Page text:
The Tube accident victim who GREW leg bone two inches so doctors can finally fit bionic limb after 15 years in world-first op

Marny Cringle couldn't have leg fitted before because stump was too shortLeft leg amputated above the knee after falling under an Underground train

A woman who lost a leg when she fell under a London underground train is to receive a bionic limb in a remarkable world-first operation after successfully growing bone.

Marny Cringle 42, of New South Wales, Australia, lost her left leg in the accident in 1996 but because the remaining stump was too short she could not be fitted with a prosthetic one.

She faced the rest of her life on crutches or in a wheelchair – until doctors carried out a special treatment that lengthened the bone in her leg by two inches.

Help: Marny Cringle, 42, poses on crutches - but in a few months time she will have a bionic limb after doctors were able to grow as before the stump had been too short

Help: Marny Cringle, 42, poses on crutches – but in a few months time she will have a bionic limb after doctors were able to grow as before the stump had been too short

The painful procedure works by attaching tiny screws and periodically adjusting them to encourage the bone to stretch and grow by just a fraction
of an inch at a time.

Now surgeons want to fit a bionic limb to her femur, allowing muscle and bone to grow around it.

The artificial limb will become an
extension of her body – the first time someone will have had a bone
stump lengthened and a bionic limb fitted to it.

BRIGHTER FUTURE FOR THOUSANDS

Until now, many of those who had their legs amputated above the knee could not be fitted with a prosthetic limb because the remaining bone stump was too short.

But thanks to Marny Cringle – who grew her femur two inches through a painful process of having screws fitted and then gradually adjusting them to lengthen the bone – thousands more amputees could now one day walk again.

Macquarie University Hospital

When she undergoes an operation in April at Macquarie University Hospital (pictured above) in Sydney, Australia, the 42-year-old will be the first person in the world to have a bionic limb fitted after growing bone.

Recent advancements in bionic limbs mean Miss Cringle – and many others like her – could live a relatively normal life with almost complete mobility.

Bone and muscle will grow around the artificial leg, which is powered by batteries and can detect small changes in movement and direction using motion and speed sensors.

Also, Using hydraulics, valves close and lock the knee in place when standing upright.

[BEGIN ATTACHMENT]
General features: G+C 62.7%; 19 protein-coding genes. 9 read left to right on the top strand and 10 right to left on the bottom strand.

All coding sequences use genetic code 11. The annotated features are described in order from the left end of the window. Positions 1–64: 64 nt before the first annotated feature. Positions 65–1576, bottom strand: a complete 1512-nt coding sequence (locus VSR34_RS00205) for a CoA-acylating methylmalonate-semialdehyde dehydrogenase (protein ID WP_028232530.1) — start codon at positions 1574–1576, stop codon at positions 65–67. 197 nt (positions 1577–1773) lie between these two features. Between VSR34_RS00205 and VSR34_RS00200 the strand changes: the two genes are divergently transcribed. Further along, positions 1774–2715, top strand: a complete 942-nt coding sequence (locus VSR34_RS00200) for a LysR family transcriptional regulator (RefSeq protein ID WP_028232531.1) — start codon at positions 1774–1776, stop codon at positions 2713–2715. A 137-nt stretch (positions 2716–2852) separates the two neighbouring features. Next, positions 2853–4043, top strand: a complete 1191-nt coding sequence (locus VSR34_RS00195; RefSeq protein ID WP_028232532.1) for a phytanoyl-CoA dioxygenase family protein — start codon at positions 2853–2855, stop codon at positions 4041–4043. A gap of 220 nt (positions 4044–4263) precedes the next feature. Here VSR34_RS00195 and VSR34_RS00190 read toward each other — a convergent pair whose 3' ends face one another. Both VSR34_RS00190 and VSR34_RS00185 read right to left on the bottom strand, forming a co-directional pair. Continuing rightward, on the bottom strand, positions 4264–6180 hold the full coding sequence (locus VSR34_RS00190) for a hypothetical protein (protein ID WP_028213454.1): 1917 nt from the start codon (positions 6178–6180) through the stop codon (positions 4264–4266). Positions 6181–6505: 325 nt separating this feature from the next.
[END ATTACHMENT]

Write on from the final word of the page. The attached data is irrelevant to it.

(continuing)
And,
despite being fitted with hi-tech gadgets and lithium batteries, bionic
legs, which cost around 50,000, can weigh as little as 2.9lb.

Orthopaedic surgeon Dr Munjed Al Muderis, who will head the operation to fit the artificial limb, told Sydney's Daily Telegraph that the procedure was 'the future for amputee patients worldwide.'

Thanks to modern surgery and her agreement to put up with painful procedure, Miss Cringle hopes to have the bionic leg attached to her leg stump as soon as April – and then surgeons and scientists will monitor it as tissue grows around the top of it.

'Just to be able to walk with two hands free is something I'm really looking forward to,' she told the paper at her home in Bolwarra, north of Sydney.

'And to be able to cuddle someone without having to have crutches hanging off me – it's those minor things.'

A former Australian wheelchair tennis champion, Miss Cringle added: 'I've beaten the odds with growing the bone as much as it has and so I know it is going to happen now. I've come too far for it not to.'

Miss Cringle was following her dream of overseas travel and working in London when she was hit by the train, her injuries so severe that she was not expected to live.

She had suffered severe head injuries, broken ribs and spinal discs and pierced lungs – in addition to losing her leg which was amputated above the knee when she was rushed to St Thomas' Hospital, London.

An accomplished violin player, she said that music had helped her with her recovery.

In an interview with the Catholic newspaper Aurora five years ago, Miss Cringle said that people had often doubted her capabilities 'but just because my circumstances have changed it doesn't mean I have changed.'

She believed the reason she was still alive was to allow her to continue achieving.

'There must be a good purpose to be here, something left for me to still do. I just haven't found it yet.'

Now she and surgeons hope that she and her new limb will give hope to many others who have suffered similar injuries.

How the leg works

The new generation of bionic limbs are an enormous improvement on old prosthetic ones.

The combination of motion and speed sensors and advanced computing mean they can detect small changes in movement and direction.

Also, Using hydraulics, valves close and lock the knee in place when standing upright.

And despite being fitted with hi-tech gadgets and lithium batteries bionic legs, which cost around 50,000, can weigh as little as 2.9lb.